THE HEALTHY WAY
Tara Gidus Collingwood
If you’re an athlete trying to gain weight, you may be eating more, but are you eating more of the right foods? Eating lots of high-fat, high-sugar foods is one way to gain weight, but there’s a good chance your performance will decrease, body fat will increase, and more than likely you’ll be left feeling sluggish.
Your body still needs good nutrition even though you’re trying to put on some pounds. Follow these tips to gain weight the healthy way, and still maintain performance and energy levels:
- Up your portion sizes. Serve and eat more than you typically would at each meal, but start with one meal at a time.
- Add nut butters (peanut, almond, cashew, etc.) to items like toast, bagels, oatmeal, waffles, smoothies and more.
- Add rolls, bread, and crackers to meals.
- Add granola, trail mix, and nuts to items like ice cream, oatmeal, yogurt and cereal. ADVERTISEMENT
- Use oils. Cook in extra virgin olive oil or canola oil. Drizzle oil on food before eating.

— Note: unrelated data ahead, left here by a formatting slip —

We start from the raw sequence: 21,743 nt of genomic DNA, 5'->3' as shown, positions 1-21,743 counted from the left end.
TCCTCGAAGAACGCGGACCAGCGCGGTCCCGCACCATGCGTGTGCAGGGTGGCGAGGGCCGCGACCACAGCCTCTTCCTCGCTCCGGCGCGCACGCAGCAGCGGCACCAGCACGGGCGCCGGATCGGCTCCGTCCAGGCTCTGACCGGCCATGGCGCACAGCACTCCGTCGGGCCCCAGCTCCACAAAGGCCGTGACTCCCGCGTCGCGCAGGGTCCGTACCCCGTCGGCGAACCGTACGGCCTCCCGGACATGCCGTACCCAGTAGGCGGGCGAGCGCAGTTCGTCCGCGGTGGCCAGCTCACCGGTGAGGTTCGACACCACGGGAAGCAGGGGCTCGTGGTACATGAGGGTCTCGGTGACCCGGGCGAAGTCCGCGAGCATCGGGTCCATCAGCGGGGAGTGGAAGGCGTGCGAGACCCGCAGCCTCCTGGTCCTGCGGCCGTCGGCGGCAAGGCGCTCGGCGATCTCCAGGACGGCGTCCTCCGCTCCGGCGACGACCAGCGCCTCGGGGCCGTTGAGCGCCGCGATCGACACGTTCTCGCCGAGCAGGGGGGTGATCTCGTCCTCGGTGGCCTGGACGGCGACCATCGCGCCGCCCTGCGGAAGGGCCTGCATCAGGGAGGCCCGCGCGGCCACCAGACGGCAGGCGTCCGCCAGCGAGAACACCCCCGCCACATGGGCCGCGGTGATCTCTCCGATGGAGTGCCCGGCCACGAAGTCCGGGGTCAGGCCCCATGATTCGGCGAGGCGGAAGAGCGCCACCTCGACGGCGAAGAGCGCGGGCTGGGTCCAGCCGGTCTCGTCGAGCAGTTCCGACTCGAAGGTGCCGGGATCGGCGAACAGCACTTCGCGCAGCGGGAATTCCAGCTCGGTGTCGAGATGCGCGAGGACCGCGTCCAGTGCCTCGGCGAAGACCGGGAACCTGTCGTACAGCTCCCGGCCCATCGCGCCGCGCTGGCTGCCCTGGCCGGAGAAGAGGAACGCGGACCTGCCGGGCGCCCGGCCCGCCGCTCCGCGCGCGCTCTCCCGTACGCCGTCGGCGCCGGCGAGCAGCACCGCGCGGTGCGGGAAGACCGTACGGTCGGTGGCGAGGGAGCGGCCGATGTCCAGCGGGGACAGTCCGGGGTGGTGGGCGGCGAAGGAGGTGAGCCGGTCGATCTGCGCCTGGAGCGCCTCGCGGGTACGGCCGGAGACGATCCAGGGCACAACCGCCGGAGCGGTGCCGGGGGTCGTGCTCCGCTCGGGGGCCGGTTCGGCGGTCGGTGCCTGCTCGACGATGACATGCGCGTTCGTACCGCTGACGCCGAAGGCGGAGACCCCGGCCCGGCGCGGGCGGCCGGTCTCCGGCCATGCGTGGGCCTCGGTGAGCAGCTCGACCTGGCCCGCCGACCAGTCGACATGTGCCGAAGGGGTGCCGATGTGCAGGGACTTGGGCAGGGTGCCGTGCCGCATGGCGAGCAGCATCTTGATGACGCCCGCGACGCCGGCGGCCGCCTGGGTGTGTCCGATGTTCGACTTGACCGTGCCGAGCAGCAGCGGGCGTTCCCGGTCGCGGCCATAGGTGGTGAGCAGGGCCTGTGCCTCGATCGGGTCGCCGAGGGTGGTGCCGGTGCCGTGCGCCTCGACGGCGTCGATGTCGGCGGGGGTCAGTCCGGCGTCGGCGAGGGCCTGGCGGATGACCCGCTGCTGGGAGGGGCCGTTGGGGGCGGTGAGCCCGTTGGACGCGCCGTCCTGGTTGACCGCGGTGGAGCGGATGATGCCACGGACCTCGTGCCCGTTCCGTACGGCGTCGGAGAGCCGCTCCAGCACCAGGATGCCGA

- Drink whole milk, chocolate milk, or 100 percent juice with every meal.
- Eat a snack right before bed.
- Add slices of cheese or avocado to sandwiches and salads.
- Add peanut butter, whole milk, ice cream, honey, or chocolate syrup to shakes and smoothies.
- Eat high calorie (300+) snack bars.
Remember, healthy weight gain takes time. Aim to gain no more than one pound each week—any faster and you’ll end up gaining fat instead of muscle.
Straw-vocado smoothie (550 calories)
- 1⁄2 cup milk
- 1 cup vanilla Greek yogurt
- 1 banana
- 2 cups strawberries
- 1⁄2 avocado
- 1⁄4 tsp vanilla extract
Nutella-nana smoothie (1500 calories)
- 2 cups milk
- 3 scoops protein powder
- 2 Tbsp flaxseed oil
- 1 cup oats
- 1 banana
- 2 Tbsp nutella
Tara Gidus Collingwood is a nationally recognized expert and spokesperson on nutrition, fitness and health promotion. She is currently the nutrition consultant to the USTA National Campus with Andrews Institute and Nemours, the team dietitian for the Orlando Magic NBA team, the nutrition consultant to University of Central Florida Athletic Department and a nutrition and exercise executive coach at the Johnson & Johnson Human Performance Institute.